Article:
Running requires very little investment in equipment. Despite there being many different and fancy types of running apparel on the market, a simple pair of shorts and a t-shirt will do just as well as something more expensive. You should invest wisely in one kind of running equipment, though. Your shoes.
There's a reason for the astonishing array of running shoes on the market. To the untrained eye, it looks like they simply come in a variety of styles and colors. In fact, each running shoe is designed to suit a particular type of runner and foot shape. Choose the wrong shoe and you will not only find running uncomfortable, but you may also do some damage or aggravate an injury.
Make sure you avoid this common issue by learning how to find the right running shoe for you.
Let’s Start With Your Foot Type
The arch of your foot determines several things, including how you walk and run. There are three types of foot arch:
- Low arch
- Mid arch
- High arch
To find out your arch type, wet the sole of your foot and step on something absorbent like a paper bag. Your footprint will show how your arch falls:
- A very clear print of most of the foot from the heel to toe indicates a low arch
- A print with a curve along the inside of your foot indicates a mid arch
- A very thin band or even no band at all that connects the heel and toe indicates a high arch
Your Arch Type Determines Pronation
Pronation is how the foot falls when you run. A neutral foot strike is when the foot hits the ground with the outside of the heel then travels evenly up to the ball of the foot. Your arch type will tend to make you over or under pronate.
- Overpronation: This is rolling too much on the inside of your foot throughout your foot strike. It’s typical of low arch or flat-footed types.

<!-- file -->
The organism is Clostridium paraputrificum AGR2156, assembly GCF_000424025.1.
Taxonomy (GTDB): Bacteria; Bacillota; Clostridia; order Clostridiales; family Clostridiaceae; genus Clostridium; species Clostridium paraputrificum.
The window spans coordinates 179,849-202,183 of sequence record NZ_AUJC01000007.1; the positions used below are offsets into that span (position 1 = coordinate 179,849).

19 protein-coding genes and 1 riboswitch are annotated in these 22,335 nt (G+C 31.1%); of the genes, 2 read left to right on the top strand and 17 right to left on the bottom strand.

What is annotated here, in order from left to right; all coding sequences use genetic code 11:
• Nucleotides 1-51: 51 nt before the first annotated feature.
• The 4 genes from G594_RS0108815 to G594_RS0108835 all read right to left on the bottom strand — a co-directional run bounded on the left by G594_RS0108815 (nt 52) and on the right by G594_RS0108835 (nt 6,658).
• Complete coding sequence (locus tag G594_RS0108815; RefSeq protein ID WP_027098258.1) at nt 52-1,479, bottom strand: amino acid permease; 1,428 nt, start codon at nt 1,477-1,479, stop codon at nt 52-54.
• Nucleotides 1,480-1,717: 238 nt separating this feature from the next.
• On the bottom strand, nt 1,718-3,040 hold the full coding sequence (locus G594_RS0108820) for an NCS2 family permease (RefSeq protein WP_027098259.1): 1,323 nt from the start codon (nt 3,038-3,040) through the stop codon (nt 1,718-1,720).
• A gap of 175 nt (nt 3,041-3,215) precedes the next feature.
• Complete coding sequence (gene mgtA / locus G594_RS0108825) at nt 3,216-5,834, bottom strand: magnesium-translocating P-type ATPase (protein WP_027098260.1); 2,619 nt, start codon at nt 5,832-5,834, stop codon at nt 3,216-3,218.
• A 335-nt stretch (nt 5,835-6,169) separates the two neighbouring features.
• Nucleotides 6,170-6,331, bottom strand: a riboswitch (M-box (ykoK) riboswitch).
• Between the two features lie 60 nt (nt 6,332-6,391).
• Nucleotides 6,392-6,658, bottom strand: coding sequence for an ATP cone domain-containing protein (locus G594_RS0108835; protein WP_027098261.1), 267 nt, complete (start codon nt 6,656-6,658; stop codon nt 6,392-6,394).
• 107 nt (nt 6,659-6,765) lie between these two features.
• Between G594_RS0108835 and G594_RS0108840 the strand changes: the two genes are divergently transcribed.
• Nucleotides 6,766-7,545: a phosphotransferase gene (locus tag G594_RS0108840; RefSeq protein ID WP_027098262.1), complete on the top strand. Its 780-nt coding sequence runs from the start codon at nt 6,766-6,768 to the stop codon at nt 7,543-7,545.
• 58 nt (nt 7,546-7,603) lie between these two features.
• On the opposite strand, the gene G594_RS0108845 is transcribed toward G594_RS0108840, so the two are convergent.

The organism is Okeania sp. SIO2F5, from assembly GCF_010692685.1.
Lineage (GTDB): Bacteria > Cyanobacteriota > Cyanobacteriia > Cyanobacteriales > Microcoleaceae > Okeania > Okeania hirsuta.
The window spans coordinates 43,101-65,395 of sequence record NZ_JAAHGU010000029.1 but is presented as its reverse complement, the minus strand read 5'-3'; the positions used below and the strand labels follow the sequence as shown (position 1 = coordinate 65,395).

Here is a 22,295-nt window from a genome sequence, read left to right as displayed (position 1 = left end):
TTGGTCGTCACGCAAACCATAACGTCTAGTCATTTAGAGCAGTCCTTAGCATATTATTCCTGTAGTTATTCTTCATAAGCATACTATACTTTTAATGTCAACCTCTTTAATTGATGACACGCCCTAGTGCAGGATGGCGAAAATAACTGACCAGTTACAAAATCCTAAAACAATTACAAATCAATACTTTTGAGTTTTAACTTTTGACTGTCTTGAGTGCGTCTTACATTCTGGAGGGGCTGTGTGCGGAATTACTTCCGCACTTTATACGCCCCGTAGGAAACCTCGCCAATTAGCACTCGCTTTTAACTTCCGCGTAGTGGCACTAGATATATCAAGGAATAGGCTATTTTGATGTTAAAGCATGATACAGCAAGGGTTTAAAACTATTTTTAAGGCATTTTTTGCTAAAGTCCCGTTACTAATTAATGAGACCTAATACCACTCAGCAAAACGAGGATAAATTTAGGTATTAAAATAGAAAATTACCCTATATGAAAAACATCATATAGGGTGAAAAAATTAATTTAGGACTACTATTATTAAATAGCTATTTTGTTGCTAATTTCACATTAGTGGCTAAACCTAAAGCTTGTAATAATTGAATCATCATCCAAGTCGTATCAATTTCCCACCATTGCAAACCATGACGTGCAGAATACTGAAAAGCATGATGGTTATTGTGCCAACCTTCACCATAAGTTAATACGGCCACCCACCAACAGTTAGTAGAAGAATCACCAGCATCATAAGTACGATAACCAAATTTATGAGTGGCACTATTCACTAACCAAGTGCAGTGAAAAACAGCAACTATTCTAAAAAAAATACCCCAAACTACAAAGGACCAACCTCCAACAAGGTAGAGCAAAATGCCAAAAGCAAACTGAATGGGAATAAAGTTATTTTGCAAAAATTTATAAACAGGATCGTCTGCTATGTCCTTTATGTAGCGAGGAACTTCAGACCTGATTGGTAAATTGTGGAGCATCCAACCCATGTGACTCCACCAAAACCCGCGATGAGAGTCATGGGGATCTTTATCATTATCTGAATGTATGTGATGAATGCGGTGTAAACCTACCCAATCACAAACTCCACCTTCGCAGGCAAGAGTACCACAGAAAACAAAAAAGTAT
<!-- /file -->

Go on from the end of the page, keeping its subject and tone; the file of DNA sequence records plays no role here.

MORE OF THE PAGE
- Underpronation: This means rolling too much on the outside of your foot during your foot strike. This is typical of high arch types.
Learn Your Running Gait
Gait is how your feet move and behave when you run. Both your arch type and pronation affect your running gait. Understanding what type of gait you have is key to choosing the correct running shoes for your needs.
There are four main types of gait:
- Severe overpronation: This is when your foot rolls excessively inward. It means your ankle is unable to create the stability necessary for the body. Those with very low arches or flat feet will find they have a tendency to overpronate. If you fit into this category, the best running shoe for you is a motion control shoe.
- Mild overpronation: Your ankle has more ability to stabilize the body. Therefore, the overpronation is not as severe. Foot types affected are low to medium arch. If you fit into this category, you need a stability shoe.
- Neutral pronation: The foot strikes evenly from heel to ball. Neutral pronators have a medium arch type. If you fall into this category, a neutral cushioned shoe is correct for you.
- Underpronation: Those with high arches will remain on the outside of their foot during running. If you fall into this category, you also need a neutral cushioned shoe.
The Different Shoe Types
Now you understand which type of shoe fits your needs, you need to find one in the stores. But how do you recognize each shoe type?
- Motion-control shoes are straight and wide. Inside the shoe, they have dense foam cushioning that runs from the beginning of the arch area all the way to the back of the heel.
- Stability shoes have a semi curve shape to them. They also have cushioning but only on the arch area.
- Neutral cushion shoes have a full curve and no cushioning inside.
In the Store
If you're unsure of your arch type or gait, a lot of running stores have a machine that will measure this for you. The store attendants should have specialized knowledge that allows them to make the correct shoe recommendations for your needs.
- It’s not about brand or style. You’re looking for the shoe that feels the most comfortable.
- Measure both feet. Take a size based on the largest foot.
- Wear proper running socks when having your shoes fitted.
- Ensure you have a thumbs width between the big toe and the end of the shoe.
- Run around the store or on a treadmill to test them properly.
- Ensure the shoe is wide enough to be comfortable.
Using this information will not only ensure you choose the correct running shoe for your needs, but it'll also make the shopping experience far easier to manage.